Not born a Christian!

Not born a Christian!
ET staff writer
ET staff writer
01 December, 2002 3 min read

Amanda Williams was brought up in a Christian family and had attended church all her life. But that did not make her a real Christian, as she explains here.

It was not until last year, when I was seventeen, that I became a Christian. Being brought up in a Christian family I was aware from a very young age of Christianity and the Bible. I would often think about the things I heard and was taught – and was sometimes troubled by them.

But most of the time it meant nothing to me. I remember being taught that the Bible was the ‘living Word’. But it didn’t feel alive to me, it felt dead.

I can now see that God, in his mercy, was working in my life and calling me. Deep down I always knew there was a God and I knew I was a sinner.

I knew if I died I would go straight to hell. Sometimes this scared me so much I couldn’t sleep. But even though I knew these things, and was often troubled by them, I still rejected God.

Troubled heart

In my foolishness I had many reasons for not becoming a Christian. I felt I could not deal with what my friends might say if I became a Christian. I would think, ‘I’m young, I want to live life. I’ll think about Christianity when I’m older’.

But now I realise that I only really began living when I was converted. Nothing anyone says or does to me can compare with God’s gift of eternal life.

In the last couple of years leading up to my salvation, especially during last year, I found I could no longer ignore my troubled heart. Things I never understood suddenly became clear to me. Before, I was blind, but now, suddenly, I could see.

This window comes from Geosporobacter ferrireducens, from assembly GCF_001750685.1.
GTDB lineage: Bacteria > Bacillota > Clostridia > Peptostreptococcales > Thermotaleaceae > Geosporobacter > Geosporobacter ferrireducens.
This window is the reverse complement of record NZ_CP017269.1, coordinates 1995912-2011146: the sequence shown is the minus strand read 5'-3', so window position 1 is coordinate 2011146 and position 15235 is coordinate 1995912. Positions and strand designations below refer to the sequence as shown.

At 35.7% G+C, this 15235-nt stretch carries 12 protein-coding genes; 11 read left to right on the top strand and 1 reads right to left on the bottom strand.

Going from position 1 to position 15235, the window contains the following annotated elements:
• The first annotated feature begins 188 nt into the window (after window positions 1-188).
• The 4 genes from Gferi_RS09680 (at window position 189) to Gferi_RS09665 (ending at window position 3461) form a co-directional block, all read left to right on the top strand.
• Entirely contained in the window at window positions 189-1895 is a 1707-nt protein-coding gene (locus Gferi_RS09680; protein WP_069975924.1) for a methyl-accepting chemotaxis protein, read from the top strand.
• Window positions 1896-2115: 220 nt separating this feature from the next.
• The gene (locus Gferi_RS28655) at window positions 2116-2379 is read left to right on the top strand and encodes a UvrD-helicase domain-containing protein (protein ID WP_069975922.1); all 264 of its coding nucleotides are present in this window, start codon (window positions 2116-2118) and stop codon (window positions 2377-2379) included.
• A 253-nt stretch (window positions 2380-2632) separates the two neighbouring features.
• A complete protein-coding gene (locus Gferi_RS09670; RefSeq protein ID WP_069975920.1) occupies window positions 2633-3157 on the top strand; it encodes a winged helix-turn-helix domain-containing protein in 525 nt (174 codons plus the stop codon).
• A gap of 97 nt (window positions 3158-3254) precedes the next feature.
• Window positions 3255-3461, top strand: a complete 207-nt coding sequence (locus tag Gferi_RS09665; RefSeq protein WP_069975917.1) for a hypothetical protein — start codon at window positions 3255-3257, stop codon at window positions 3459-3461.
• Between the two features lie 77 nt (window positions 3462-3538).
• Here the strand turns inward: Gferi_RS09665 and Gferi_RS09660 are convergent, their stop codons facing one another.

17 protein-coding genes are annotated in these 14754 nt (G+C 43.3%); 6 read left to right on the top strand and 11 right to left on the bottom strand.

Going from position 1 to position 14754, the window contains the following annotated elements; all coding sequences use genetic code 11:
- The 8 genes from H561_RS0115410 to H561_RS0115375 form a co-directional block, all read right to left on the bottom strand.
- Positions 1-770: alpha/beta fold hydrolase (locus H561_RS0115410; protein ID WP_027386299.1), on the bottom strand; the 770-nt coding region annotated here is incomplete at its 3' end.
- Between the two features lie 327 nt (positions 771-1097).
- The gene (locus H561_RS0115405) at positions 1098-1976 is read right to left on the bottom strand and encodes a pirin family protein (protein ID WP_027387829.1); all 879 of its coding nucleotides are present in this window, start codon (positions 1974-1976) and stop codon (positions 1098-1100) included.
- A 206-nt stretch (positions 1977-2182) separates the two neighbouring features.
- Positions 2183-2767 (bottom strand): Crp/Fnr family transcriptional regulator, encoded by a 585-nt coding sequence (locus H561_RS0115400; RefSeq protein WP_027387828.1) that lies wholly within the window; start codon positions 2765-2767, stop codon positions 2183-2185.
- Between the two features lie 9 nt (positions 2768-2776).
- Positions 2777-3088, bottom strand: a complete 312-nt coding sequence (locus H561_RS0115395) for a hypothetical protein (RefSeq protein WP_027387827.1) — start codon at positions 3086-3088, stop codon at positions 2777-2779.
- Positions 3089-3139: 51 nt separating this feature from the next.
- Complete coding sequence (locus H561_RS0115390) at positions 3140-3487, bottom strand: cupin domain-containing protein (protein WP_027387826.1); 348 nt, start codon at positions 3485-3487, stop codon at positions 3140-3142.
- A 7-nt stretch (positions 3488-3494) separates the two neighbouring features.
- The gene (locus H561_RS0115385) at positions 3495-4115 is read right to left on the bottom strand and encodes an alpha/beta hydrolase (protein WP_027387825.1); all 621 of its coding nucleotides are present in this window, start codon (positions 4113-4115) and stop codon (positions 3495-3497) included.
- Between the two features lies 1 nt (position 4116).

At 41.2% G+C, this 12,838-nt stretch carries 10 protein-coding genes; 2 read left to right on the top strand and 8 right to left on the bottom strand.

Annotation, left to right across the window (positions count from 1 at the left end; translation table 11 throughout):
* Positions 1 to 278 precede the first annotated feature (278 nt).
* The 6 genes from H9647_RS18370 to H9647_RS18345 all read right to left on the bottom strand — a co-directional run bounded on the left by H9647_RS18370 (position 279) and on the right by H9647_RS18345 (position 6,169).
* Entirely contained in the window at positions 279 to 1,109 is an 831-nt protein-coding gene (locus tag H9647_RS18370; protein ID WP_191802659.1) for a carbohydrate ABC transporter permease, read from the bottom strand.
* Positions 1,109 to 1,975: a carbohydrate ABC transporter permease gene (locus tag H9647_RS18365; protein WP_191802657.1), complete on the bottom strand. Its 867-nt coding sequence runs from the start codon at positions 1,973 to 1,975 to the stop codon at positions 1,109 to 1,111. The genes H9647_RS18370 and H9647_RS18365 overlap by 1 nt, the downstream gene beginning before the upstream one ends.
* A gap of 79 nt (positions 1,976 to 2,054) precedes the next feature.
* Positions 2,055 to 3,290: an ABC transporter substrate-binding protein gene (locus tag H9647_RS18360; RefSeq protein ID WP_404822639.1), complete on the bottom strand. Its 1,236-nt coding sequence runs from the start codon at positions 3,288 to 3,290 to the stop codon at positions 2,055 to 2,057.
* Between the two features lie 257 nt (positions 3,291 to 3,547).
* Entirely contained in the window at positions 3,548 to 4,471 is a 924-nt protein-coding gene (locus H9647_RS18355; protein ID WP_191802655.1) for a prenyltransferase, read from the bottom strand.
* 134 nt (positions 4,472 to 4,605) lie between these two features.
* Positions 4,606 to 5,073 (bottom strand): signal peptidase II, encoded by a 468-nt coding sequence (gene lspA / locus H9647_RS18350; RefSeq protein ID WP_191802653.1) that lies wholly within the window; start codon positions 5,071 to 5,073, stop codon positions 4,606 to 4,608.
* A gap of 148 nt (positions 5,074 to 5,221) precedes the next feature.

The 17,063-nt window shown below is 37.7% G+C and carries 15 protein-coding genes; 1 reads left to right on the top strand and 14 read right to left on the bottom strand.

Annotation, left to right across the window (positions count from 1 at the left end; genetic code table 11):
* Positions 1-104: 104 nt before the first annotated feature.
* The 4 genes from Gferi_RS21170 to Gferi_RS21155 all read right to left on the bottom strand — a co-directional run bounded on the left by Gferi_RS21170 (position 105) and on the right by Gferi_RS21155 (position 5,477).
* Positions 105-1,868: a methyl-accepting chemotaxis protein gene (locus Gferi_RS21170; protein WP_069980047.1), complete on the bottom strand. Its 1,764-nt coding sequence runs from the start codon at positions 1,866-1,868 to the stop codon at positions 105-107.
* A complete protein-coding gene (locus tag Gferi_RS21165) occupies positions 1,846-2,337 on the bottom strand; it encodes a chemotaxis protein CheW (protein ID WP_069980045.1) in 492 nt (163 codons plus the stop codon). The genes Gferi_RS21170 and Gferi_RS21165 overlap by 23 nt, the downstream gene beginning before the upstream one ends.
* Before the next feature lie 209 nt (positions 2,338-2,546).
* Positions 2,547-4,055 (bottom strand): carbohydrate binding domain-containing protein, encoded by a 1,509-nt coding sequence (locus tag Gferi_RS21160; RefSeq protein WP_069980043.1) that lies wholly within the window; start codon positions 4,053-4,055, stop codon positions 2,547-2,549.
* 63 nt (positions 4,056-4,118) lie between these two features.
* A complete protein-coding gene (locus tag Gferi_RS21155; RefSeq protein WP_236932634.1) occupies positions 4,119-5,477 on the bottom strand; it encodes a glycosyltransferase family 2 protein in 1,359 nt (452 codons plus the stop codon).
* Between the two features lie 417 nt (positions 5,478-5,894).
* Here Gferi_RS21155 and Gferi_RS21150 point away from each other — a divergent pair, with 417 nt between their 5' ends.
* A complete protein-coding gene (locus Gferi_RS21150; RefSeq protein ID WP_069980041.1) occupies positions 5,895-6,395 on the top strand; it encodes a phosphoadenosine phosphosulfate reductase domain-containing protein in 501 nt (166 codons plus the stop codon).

It was an uncomfortable experience. I saw that I was a hell-deserving sinner. I tried to change my ways, but always failed miserably. I would sometimes pray, but it felt like my prayers didn’t go any higher than the ceiling, because I didn’t really believe they would be heard.

I would ask for forgiveness. I was sorry when I hurt people – but I wasn’t sorry to God.

However, God my creator kept calling me. In the months leading up to my conversion, Bible verses I didn’t realise I knew would suddenly come into my head. All my foolish reasons why I could not become a Christian were dealt with.

Also, things I could never understand became clear to me. Gradually I was left with nothing but myself and my sin.

Once the Bible had seemed dead to me – but now it came alive. It wasn’t the Bible that had been dead, it was my heart. I could see I was a sinner. I could see there was a Saviour, the Lord Jesus Christ, who died to save people like me by bearing the punishment for our sin. I could see it was all true and was enabled to believe it.

Open arms

In the few weeks before my conversion I could think about nothing else. It was like the Lord was crying out to me with open arms to come to him.

When I went to bed at night I would get this overwhelming feeling that I had to speak to my sister about these things. But each night I resisted.

I felt it would just be too much, and I was afraid. But I knew God was calling me and that I must not resist. This could be my last chance – if I hardened my heart again he might leave me to my own will.

In the end I spoke to my sister and my family – who lovingly helped me with all my questions and problems. God’s Holy Spirit was working powerfully in me at that time, and certain Bible verses spoke specially to me. This is what they said.

‘Nor is there salvation in any other [than Jesus Christ], for there is no other name under heaven given among men by which we must be saved.’

And again: ‘Before they call, I will answer, and while they are still speaking I will hear’. Hallelujah, what a Saviour!

Amanda was recently baptised at Penzance Baptist Church.

ET staff writer
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